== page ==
TONY Blair faced further pressure over the Iraq war yesterday as war crime charges were laid against three British soldiers and opinion polls confirmed that British voters believed the war has encouraged terrorism against Britain.
As his “coalition of the willing” ally John Howard arrived in Britain for official talks, the British Prime Minister was once again grappling with more acute political problems over Iraq than his Australian counterpart has faced.
Both men have been comfortably re-elected since the war began in 2003 but Mr Blair has faced more persistent domestic opposition to the war and a series of difficult inquiries and rebellions within his own Labour Party.
In the most serious allegations yet against British officers in Iraq, 11 soldiers have been charged by British army prosecutors over the deaths of two civilians detained in Basra in 2003.
Three of the soldiers face the war crime charge of inhuman treatment of detainees, which might have ended up in the Hague’s International Criminal Court if Britain’s own military prosecutors had not pursued the charges.
The charges came shortly after an independent report found that almost 25,000 Iraqi civilians had been killed in the two years after the launch of the war, meaning a toll of 34 a day – the equivalent of a Bali bombing each week, or a central London bombing every two days.
An opinion poll has suggested that most British voters feel Britain’s role in Iraq was one of the factors behind the July 7 central London bombing, leading to angry denials by Mr Blair and his Foreign Secretary, Jack Straw.
Mr Blair yesterday expressed frustration with arguments that the carnage in Iraq had made it easier for terrorists to recruit young British Muslims by feeding their sense of alienation and resentment towards their own Government.
The terrorists and their supporters would use Iraq as an “excuse” to justify their actions but their hatred of the West pre-dated the Iraq war, he said.
“People can debate these issues about the links and what are the superficial causes and symptoms. The fundamental causes, I’m afraid, I think are a lot deeper and we need to address those,” he said.
“We have got to be very careful that we don’t enter into a situation where we think if we make some compromise on some aspect of foreign policy, these people are going to change.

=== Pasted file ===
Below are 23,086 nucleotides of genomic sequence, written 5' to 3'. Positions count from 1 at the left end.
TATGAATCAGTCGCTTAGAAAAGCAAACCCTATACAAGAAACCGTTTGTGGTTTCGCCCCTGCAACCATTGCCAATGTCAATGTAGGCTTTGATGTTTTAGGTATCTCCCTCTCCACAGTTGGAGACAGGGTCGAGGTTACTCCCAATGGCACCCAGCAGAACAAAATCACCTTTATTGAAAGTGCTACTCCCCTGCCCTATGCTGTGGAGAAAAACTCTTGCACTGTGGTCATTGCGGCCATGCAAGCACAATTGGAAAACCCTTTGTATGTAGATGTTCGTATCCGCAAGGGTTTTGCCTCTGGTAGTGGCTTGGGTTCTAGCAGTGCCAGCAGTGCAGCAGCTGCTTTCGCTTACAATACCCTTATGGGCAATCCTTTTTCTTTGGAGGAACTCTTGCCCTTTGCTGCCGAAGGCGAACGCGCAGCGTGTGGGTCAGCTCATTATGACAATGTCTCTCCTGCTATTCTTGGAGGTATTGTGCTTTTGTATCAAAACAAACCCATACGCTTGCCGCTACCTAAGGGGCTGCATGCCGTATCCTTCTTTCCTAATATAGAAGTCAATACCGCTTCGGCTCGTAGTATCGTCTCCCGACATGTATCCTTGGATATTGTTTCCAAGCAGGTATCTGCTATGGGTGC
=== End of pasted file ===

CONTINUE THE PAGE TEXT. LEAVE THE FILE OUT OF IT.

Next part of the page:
“They are not going to change. They will just say ‘They are on the run, let’s step it up’,” he said.
“They will use any issue to recruit people,” he said. “They will recruit people over Iraq, they were recruited over Afghanistan, they were recruited over Palestine.
“When people talk about the links between Iraq, Afghanistan and Palestine and what has happened, yes it is true these people will use these things as an excuse.
“But let’s be clear. If it wasn’t that, it would be something else, and nothing – but nothing – justifies what they are doing.
“What we have got to be very careful of is getting into their perverted logic, which says even if people abhor the bombings in London, nonetheless we understand what has happened because of what has happened in Iraq.
“No, what is happening in Iraq and Afghanistan is that ordinary Muslim people are trying to make democracy work and these people, instead of helping them, are trying to destroy the prospects of that democracy.”
Afghan President Hamid Karzai, who met Mr Blair yesterday to discuss the situation in Afghanistan, backed the British leader by denying that the London bombings were in any way linked to Britain’s military activities in Afghanistan and Iraq.
Mr Straw later rejected claims in a leaked British intelligence document that the Iraq war had increased the danger of terror attacks in Britain.
The Joint Terrorist Analysis Centre paper, leaked to The New York Times, said the Government was warned before the July 7 attacks that the presence of British troops in Iraq would stimulate “terrorist- related activity in the UK”.
“It may be a comfortable thought by some people to think all this follows the military action in Iraq. It does not,” Mr Straw said.